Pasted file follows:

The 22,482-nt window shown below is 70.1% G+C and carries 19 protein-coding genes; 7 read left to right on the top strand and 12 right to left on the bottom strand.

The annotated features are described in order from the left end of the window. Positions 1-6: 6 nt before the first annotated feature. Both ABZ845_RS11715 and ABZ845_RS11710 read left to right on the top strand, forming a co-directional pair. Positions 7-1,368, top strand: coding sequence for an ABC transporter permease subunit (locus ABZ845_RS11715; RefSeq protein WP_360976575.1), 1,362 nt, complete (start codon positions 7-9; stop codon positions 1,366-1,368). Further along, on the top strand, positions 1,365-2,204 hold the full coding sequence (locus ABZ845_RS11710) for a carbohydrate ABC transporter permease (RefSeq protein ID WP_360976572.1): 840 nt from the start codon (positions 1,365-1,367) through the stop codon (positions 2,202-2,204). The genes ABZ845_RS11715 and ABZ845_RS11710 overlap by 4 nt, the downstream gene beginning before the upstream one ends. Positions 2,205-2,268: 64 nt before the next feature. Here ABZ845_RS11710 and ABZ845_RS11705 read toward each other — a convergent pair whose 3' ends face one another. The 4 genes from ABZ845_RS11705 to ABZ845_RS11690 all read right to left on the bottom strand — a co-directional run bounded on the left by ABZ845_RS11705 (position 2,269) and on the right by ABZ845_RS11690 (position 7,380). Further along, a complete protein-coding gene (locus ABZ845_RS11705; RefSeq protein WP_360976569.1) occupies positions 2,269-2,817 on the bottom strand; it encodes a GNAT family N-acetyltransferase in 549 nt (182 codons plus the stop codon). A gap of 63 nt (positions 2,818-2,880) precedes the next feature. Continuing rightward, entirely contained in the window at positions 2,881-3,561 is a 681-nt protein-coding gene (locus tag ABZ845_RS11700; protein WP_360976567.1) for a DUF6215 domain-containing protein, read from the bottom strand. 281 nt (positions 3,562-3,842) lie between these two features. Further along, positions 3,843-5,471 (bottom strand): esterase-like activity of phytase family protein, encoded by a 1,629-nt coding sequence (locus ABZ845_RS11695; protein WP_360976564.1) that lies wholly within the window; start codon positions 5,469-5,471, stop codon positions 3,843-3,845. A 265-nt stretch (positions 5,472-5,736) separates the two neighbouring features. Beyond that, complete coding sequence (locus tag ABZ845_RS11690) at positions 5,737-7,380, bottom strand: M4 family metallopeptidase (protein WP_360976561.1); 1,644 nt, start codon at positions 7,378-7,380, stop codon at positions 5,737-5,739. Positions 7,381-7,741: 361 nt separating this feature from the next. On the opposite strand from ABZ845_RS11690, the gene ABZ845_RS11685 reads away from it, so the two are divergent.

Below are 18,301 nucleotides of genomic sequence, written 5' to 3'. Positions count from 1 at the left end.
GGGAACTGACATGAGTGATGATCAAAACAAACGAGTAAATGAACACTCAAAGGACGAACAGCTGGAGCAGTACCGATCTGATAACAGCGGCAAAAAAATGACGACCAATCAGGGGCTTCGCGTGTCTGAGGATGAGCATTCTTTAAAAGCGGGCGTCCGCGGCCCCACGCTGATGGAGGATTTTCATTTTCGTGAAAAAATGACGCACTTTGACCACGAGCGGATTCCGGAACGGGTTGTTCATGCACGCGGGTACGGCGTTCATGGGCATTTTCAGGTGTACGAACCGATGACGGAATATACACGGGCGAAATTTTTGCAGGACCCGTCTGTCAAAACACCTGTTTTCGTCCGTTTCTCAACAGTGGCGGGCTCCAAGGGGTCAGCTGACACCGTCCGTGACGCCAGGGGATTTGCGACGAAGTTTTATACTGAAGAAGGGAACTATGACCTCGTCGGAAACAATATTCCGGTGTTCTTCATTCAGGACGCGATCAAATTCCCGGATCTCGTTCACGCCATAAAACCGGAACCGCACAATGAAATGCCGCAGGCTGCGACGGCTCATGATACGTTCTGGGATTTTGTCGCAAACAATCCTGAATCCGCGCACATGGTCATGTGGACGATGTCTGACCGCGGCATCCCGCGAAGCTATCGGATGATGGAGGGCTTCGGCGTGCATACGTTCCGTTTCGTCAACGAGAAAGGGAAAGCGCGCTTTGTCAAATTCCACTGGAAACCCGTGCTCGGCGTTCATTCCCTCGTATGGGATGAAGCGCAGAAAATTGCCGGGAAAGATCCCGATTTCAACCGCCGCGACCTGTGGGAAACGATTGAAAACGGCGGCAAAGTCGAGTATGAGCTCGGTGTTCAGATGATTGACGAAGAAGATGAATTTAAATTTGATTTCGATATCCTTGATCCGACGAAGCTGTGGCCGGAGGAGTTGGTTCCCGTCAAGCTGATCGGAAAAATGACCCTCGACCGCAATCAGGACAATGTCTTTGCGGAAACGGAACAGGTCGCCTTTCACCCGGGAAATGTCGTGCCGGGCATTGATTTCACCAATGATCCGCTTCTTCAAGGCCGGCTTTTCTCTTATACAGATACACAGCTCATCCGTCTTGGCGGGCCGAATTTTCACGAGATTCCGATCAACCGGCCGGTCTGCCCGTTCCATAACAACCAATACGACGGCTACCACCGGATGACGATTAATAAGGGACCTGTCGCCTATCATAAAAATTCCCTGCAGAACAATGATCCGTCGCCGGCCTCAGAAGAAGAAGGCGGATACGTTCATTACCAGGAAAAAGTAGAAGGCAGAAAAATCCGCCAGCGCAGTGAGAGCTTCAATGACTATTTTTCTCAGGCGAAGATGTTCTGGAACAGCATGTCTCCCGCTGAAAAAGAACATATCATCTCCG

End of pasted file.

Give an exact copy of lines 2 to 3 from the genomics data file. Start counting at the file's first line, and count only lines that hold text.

The annotated features are described in order from the left end of the window. Positions 1-6: 6 nt before the first annotated feature. Both ABZ845_RS11715 and ABZ845_RS11710 read left to right on the top strand, forming a co-directional pair. Positions 7-1,368, top strand: coding sequence for an ABC transporter permease subunit (locus ABZ845_RS11715; RefSeq protein WP_360976575.1), 1,362 nt, complete (start codon positions 7-9; stop codon positions 1,366-1,368). Further along, on the top strand, positions 1,365-2,204 hold the full coding sequence (locus ABZ845_RS11710) for a carbohydrate ABC transporter permease (RefSeq protein ID WP_360976572.1): 840 nt from the start codon (positions 1,365-1,367) through the stop codon (positions 2,202-2,204). The genes ABZ845_RS11715 and ABZ845_RS11710 overlap by 4 nt, the downstream gene beginning before the upstream one ends. Positions 2,205-2,268: 64 nt before the next feature. Here ABZ845_RS11710 and ABZ845_RS11705 read toward each other — a convergent pair whose 3' ends face one another. The 4 genes from ABZ845_RS11705 to ABZ845_RS11690 all read right to left on the bottom strand — a co-directional run bounded on the left by ABZ845_RS11705 (position 2,269) and on the right by ABZ845_RS11690 (position 7,380). Further along, a complete protein-coding gene (locus ABZ845_RS11705; RefSeq protein WP_360976569.1) occupies positions 2,269-2,817 on the bottom strand; it encodes a GNAT family N-acetyltransferase in 549 nt (182 codons plus the stop codon). A gap of 63 nt (positions 2,818-2,880) precedes the next feature. Continuing rightward, entirely contained in the window at positions 2,881-3,561 is a 681-nt protein-coding gene (locus tag ABZ845_RS11700; protein WP_360976567.1) for a DUF6215 domain-containing protein, read from the bottom strand. 281 nt (positions 3,562-3,842) lie between these two features. Further along, positions 3,843-5,471 (bottom strand): esterase-like activity of phytase family protein, encoded by a 1,629-nt coding sequence (locus ABZ845_RS11695; protein WP_360976564.1) that lies wholly within the window; start codon positions 5,469-5,471, stop codon positions 3,843-3,845. A 265-nt stretch (positions 5,472-5,736) separates the two neighbouring features. Beyond that, complete coding sequence (locus tag ABZ845_RS11690) at positions 5,737-7,380, bottom strand: M4 family metallopeptidase (protein WP_360976561.1); 1,644 nt, start codon at positions 7,378-7,380, stop codon at positions 5,737-5,739. Positions 7,381-7,741: 361 nt separating this feature from the next. On the opposite strand from ABZ845_RS11690, the gene ABZ845_RS11685 reads away from it, so the two are divergent.

Below are 18,301 nucleotides of genomic sequence, written 5' to 3'. Positions count from 1 at the left end.